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Tying Dry Flies
Mike Huffman
Basic principles for effective dry-fly construction
Mike Huffman

A well-tied dry fly combines several different elements and basic principles of construction. The hook is the first element to consider. Because dry flies should float, a light-wire hook is a good place to start. From that point on, each choice of material -- from the thread on up -- requires consideration. Unless you are cinching down hair or foam, a finer diameter thread serves to keep the weight and bulk down. Use only enough wraps to secure the materials; excessive wraps add weight.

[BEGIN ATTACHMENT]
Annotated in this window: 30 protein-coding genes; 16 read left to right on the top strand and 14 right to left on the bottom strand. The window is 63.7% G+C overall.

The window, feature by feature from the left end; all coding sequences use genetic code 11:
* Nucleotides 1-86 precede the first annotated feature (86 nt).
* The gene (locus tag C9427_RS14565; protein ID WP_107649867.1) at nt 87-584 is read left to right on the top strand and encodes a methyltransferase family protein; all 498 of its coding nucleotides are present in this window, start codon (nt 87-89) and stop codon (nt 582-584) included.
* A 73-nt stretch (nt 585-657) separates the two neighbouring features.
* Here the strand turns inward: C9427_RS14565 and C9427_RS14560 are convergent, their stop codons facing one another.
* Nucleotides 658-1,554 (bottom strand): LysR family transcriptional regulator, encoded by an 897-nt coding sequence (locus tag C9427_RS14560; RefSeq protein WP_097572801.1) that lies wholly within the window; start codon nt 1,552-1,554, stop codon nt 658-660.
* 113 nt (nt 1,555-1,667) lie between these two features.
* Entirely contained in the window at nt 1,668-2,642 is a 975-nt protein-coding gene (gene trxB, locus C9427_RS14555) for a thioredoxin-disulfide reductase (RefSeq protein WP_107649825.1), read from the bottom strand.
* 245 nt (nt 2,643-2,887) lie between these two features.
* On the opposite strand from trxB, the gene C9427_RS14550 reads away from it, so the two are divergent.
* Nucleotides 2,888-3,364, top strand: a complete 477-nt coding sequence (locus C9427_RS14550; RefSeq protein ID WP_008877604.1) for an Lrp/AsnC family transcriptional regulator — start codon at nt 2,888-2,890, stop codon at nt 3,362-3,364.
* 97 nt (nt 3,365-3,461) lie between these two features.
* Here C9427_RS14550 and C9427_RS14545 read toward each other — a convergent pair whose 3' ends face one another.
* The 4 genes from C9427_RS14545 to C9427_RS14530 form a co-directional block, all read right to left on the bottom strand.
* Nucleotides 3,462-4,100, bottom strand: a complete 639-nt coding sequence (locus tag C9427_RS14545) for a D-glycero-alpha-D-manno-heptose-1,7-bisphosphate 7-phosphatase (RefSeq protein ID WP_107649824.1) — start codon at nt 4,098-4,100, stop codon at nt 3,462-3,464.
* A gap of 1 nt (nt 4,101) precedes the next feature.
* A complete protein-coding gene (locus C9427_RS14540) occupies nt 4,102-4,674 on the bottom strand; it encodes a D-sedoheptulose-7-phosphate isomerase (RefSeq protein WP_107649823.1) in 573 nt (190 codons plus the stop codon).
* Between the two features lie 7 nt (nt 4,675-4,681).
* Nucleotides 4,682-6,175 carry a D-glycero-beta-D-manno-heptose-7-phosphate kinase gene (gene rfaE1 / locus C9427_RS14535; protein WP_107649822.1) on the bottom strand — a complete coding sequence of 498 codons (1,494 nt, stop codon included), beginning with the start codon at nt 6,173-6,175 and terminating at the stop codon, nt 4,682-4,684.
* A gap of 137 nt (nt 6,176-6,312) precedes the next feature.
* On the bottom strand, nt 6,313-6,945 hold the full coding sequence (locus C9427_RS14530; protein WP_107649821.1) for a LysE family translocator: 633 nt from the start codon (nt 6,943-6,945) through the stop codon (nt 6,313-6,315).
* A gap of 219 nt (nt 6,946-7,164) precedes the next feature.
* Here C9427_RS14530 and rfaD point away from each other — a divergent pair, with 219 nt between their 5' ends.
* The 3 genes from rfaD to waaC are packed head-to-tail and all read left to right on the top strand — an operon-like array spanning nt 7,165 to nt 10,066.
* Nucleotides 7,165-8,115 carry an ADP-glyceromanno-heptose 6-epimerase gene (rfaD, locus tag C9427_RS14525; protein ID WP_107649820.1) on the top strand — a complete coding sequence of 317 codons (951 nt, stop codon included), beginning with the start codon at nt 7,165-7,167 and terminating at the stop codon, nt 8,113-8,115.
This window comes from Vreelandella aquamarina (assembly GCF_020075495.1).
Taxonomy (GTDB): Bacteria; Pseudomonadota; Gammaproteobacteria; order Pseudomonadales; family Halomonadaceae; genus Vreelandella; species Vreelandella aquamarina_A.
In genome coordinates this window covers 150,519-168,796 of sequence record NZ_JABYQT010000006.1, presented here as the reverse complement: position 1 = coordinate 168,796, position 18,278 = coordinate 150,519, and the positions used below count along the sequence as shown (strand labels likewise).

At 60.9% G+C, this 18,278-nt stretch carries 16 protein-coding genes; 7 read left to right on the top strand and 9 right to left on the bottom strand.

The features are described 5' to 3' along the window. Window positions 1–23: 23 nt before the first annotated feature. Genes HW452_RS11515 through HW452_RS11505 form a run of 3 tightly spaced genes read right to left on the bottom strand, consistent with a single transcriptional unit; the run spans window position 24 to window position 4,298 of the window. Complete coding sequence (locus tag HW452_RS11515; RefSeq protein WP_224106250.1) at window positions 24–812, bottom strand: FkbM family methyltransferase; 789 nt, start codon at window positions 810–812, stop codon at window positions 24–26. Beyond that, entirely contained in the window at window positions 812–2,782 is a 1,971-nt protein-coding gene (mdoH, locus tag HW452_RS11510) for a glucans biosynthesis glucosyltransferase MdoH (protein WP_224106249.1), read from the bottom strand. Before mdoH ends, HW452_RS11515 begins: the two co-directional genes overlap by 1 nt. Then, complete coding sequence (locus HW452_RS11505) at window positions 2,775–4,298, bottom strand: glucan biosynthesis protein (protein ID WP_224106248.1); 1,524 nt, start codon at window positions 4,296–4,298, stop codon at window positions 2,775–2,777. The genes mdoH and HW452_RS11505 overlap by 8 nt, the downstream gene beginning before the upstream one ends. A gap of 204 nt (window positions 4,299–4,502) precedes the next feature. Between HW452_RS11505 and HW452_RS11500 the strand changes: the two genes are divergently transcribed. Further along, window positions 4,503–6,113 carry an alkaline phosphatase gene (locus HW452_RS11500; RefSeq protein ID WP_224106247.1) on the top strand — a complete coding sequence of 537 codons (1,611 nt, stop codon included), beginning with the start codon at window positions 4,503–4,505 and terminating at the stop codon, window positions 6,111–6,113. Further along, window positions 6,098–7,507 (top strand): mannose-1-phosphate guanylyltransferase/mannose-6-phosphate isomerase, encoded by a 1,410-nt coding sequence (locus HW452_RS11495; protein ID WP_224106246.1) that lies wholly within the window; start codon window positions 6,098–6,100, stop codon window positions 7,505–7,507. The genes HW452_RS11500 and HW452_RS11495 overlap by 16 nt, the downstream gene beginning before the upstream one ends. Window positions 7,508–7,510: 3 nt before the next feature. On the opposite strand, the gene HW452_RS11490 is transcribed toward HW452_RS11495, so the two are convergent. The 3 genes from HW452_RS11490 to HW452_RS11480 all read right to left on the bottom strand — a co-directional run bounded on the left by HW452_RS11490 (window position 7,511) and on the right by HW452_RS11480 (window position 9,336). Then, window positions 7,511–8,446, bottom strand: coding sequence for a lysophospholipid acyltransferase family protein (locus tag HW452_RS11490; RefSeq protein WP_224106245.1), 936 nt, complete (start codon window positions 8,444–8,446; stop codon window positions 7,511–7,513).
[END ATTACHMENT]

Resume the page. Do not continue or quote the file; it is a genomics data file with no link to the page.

Hackle should be web-free and relatively stiff; otherwise, the hackle will not support the fly's weight and may absorb water, causing the fly to sink. Dubbing material should ideally be water resistant. Muskrat and beaver underfur is a good natural dubbing fiber for dry flies; poly dubbing is a good choice on the synthetic side. Use only enough material to define the silhouette. Closed cell foam is popular for many larger dries because of its durability and floatation. The use of foam allows stronger thread and the addition of weightier materials like rubber legs. Because dries are viewed from below, silhouette is a critical element in design.

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